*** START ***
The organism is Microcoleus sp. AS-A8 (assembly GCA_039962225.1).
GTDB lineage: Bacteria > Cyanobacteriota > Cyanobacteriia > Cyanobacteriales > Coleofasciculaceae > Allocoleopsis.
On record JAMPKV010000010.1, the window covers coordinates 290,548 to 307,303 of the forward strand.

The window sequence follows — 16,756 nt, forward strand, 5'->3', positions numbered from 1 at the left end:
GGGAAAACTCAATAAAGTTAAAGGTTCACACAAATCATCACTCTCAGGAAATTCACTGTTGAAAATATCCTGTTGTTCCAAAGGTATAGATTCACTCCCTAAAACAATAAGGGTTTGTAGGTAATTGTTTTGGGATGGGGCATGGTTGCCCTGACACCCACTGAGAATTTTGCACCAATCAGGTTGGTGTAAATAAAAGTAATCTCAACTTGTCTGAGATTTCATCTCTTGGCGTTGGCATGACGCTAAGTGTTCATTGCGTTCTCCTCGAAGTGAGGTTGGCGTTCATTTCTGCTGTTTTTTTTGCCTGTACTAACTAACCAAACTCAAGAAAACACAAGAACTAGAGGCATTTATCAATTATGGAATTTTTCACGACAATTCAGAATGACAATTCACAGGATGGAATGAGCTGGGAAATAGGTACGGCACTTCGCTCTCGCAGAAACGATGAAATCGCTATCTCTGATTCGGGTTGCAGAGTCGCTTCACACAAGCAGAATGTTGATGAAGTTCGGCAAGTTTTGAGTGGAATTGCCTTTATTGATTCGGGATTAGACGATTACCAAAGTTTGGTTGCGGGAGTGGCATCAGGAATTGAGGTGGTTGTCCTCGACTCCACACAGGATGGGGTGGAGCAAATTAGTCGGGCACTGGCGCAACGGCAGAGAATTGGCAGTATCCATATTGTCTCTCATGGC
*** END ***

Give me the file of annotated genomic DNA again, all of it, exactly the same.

The organism is Microcoleus sp. AS-A8 (assembly GCA_039962225.1).
GTDB lineage: Bacteria > Cyanobacteriota > Cyanobacteriia > Cyanobacteriales > Coleofasciculaceae > Allocoleopsis.
On record JAMPKV010000010.1, the window covers coordinates 290,548 to 307,303 of the forward strand.

The window sequence follows — 16,756 nt, forward strand, 5'->3', positions numbered from 1 at the left end:
GGGAAAACTCAATAAAGTTAAAGGTTCACACAAATCATCACTCTCAGGAAATTCACTGTTGAAAATATCCTGTTGTTCCAAAGGTATAGATTCACTCCCTAAAACAATAAGGGTTTGTAGGTAATTGTTTTGGGATGGGGCATGGTTGCCCTGACACCCACTGAGAATTTTGCACCAATCAGGTTGGTGTAAATAAAAGTAATCTCAACTTGTCTGAGATTTCATCTCTTGGCGTTGGCATGACGCTAAGTGTTCATTGCGTTCTCCTCGAAGTGAGGTTGGCGTTCATTTCTGCTGTTTTTTTTGCCTGTACTAACTAACCAAACTCAAGAAAACACAAGAACTAGAGGCATTTATCAATTATGGAATTTTTCACGACAATTCAGAATGACAATTCACAGGATGGAATGAGCTGGGAAATAGGTACGGCACTTCGCTCTCGCAGAAACGATGAAATCGCTATCTCTGATTCGGGTTGCAGAGTCGCTTCACACAAGCAGAATGTTGATGAAGTTCGGCAAGTTTTGAGTGGAATTGCCTTTATTGATTCGGGATTAGACGATTACCAAAGTTTGGTTGCGGGAGTGGCATCAGGAATTGAGGTGGTTGTCCTCGACTCCACACAGGATGGGGTGGAGCAAATTAGTCGGGCACTGGCGCAACGGCAGAGAATTGGCAGTATCCATATTGTCTCTCATGGC